“There’s a certain number of students we can take in without imploding,” Lewy said, adding that nursing programs at Cal State Bakersfield and Bakersfield College are historically impacted and qualified students graduating from the Health Careers Academy sometimes cannot enter as quickly as they would like.

“A lot of the students are forced to go outside of Bakersfield and we’re wanting them to get educated here and work here,” Lewy said.

It’s the same story at the district’s Regional Occupational Center, which offers several tracts and certification programs in health careers, including a medical assistant program. Despite its success, there are a limited number of medical offices able to partner with the district and, as a result, roughly 100 students are waitlisted annually, said Robin Moises, who heads the program.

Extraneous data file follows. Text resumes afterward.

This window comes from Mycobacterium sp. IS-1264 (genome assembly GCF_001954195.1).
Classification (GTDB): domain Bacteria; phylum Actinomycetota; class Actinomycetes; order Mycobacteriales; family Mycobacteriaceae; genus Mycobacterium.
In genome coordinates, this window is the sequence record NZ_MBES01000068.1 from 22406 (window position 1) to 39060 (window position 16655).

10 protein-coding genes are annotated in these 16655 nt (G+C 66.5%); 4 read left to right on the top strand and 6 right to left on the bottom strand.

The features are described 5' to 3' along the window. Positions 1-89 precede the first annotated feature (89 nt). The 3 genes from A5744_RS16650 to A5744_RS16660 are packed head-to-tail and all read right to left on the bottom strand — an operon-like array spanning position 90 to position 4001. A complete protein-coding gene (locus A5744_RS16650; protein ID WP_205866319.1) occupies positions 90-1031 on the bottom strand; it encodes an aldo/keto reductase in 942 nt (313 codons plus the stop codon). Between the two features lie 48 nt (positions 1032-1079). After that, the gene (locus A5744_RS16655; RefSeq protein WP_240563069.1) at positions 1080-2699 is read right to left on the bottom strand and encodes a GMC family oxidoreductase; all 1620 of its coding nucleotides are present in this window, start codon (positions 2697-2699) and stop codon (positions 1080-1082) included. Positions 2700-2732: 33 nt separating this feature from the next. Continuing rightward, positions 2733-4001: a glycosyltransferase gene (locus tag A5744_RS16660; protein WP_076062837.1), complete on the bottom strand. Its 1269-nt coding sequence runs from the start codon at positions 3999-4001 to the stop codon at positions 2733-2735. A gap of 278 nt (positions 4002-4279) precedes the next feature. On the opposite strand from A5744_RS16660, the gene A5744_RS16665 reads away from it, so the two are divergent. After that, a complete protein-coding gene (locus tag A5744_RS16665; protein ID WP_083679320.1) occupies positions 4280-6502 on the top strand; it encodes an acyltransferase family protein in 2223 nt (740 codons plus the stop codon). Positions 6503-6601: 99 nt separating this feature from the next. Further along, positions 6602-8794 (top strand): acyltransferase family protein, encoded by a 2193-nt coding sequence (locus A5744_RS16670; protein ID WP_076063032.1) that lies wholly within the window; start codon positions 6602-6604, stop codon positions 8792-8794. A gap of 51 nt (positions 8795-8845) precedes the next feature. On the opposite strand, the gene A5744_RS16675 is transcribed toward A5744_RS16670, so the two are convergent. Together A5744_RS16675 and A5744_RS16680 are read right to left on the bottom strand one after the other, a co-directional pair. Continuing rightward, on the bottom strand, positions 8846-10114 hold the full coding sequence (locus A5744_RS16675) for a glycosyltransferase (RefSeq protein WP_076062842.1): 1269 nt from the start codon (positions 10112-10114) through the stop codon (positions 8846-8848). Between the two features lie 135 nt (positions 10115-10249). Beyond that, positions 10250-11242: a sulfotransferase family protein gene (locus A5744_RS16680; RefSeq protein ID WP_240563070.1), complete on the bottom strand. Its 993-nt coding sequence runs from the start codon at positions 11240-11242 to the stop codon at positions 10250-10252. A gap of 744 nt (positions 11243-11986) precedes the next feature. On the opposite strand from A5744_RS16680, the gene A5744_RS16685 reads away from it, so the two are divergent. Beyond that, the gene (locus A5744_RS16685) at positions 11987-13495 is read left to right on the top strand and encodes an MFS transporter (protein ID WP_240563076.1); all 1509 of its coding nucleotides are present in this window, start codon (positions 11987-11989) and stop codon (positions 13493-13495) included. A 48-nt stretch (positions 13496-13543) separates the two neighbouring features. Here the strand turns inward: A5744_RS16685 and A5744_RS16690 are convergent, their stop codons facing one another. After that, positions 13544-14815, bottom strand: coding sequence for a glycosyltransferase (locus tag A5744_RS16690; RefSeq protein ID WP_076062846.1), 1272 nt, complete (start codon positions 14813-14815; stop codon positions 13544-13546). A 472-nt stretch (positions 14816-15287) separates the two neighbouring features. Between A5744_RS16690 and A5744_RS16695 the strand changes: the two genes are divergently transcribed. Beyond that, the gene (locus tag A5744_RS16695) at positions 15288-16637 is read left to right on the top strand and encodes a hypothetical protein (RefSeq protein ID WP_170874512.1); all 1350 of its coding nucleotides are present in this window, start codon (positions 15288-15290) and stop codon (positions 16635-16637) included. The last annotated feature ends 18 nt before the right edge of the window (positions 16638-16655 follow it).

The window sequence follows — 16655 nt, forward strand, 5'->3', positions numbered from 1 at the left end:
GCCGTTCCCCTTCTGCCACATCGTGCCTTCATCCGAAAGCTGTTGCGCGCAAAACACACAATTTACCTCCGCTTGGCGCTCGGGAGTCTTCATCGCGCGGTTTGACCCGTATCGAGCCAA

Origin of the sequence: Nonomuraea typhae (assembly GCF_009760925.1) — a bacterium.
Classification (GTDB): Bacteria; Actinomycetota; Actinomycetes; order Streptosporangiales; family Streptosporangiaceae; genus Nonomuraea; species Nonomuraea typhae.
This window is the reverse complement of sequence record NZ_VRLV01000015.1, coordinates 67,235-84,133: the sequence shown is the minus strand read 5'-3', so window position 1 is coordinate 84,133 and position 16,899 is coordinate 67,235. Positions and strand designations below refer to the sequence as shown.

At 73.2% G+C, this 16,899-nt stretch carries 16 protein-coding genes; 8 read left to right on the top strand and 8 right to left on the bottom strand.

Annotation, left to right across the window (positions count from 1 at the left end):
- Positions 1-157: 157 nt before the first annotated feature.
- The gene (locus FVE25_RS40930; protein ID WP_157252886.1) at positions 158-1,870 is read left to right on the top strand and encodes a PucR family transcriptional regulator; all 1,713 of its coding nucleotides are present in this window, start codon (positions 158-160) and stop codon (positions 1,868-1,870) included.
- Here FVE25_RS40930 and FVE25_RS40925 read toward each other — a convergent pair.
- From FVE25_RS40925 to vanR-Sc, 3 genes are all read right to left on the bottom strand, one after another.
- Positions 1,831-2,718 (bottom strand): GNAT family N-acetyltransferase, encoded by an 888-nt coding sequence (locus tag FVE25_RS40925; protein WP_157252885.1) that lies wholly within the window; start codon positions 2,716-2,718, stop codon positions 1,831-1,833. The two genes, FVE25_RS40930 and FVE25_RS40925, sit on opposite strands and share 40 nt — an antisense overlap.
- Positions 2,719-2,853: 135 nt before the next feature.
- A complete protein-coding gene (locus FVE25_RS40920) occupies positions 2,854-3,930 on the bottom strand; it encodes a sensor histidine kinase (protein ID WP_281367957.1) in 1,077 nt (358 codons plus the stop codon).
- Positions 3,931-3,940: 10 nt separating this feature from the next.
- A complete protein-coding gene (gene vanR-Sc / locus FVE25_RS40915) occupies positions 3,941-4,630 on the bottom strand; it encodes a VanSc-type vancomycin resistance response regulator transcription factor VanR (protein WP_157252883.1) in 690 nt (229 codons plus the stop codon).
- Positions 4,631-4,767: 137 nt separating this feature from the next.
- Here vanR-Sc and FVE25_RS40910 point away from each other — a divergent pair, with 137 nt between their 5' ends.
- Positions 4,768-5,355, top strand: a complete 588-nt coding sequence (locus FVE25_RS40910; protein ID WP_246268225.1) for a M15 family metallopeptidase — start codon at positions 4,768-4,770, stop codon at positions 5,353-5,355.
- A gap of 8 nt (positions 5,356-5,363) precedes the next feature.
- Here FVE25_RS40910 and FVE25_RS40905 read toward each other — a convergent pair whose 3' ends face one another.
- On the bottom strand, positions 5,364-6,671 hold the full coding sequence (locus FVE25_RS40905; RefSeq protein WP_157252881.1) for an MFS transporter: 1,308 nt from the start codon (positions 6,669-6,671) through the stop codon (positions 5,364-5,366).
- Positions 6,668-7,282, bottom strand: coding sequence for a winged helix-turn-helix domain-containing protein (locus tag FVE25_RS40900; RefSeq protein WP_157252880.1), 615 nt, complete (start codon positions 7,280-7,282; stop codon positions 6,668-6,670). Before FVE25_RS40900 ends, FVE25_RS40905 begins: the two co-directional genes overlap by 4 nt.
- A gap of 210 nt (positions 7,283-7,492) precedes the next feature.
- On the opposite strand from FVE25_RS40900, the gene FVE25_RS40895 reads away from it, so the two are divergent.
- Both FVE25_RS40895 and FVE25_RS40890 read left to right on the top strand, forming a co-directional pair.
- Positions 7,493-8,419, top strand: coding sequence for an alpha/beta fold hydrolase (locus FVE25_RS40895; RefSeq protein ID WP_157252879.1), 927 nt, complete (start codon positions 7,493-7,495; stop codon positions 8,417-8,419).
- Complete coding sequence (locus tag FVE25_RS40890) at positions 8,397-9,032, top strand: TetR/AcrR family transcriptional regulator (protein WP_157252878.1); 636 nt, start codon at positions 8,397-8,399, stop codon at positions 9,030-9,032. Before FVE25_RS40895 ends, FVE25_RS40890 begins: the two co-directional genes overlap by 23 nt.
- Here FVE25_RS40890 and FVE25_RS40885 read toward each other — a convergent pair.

“We need places for students to train,” Moises said.

As for Orellana, she’s willing to go through the years of training it requires to become a doctor. Her mind was made up the first time she was scrubbed into an operating room.

“I think it would be worth the 11 or 12 years going through school,” Orellana said. “I think I’m up to the challenge.”

Harold Pierce covers education and health for The Californian. He can be reached at 661-395-7404. Follow him on Twitter @RoldyPierce